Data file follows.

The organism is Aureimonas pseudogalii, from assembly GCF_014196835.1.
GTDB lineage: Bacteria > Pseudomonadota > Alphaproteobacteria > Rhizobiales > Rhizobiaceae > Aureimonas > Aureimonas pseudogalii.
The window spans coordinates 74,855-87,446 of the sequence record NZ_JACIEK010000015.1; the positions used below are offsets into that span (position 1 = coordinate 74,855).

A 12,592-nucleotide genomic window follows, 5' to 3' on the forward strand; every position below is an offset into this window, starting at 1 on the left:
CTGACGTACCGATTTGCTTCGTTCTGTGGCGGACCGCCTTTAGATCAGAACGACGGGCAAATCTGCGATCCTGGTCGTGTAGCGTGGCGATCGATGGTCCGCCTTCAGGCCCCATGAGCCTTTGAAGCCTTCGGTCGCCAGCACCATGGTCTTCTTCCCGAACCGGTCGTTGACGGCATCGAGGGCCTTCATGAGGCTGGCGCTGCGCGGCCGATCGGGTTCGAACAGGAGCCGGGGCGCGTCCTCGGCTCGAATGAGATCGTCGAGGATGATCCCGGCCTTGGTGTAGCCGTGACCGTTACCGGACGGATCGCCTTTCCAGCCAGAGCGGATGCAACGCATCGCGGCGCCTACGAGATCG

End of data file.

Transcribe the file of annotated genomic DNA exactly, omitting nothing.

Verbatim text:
The organism is Aureimonas pseudogalii, from assembly GCF_014196835.1.
GTDB lineage: Bacteria > Pseudomonadota > Alphaproteobacteria > Rhizobiales > Rhizobiaceae > Aureimonas > Aureimonas pseudogalii.
The window spans coordinates 74,855-87,446 of the sequence record NZ_JACIEK010000015.1; the positions used below are offsets into that span (position 1 = coordinate 74,855).

A 12,592-nucleotide genomic window follows, 5' to 3' on the forward strand; every position below is an offset into this window, starting at 1 on the left:
CTGACGTACCGATTTGCTTCGTTCTGTGGCGGACCGCCTTTAGATCAGAACGACGGGCAAATCTGCGATCCTGGTCGTGTAGCGTGGCGATCGATGGTCCGCCTTCAGGCCCCATGAGCCTTTGAAGCCTTCGGTCGCCAGCACCATGGTCTTCTTCCCGAACCGGTCGTTGACGGCATCGAGGGCCTTCATGAGGCTGGCGCTGCGCGGCCGATCGGGTTCGAACAGGAGCCGGGGCGCGTCCTCGGCTCGAATGAGATCGTCGAGGATGATCCCGGCCTTGGTGTAGCCGTGACCGTTACCGGACGGATCGCCTTTCCAGCCAGAGCGGATGCAACGCATCGCGGCGCCTACGAGATCG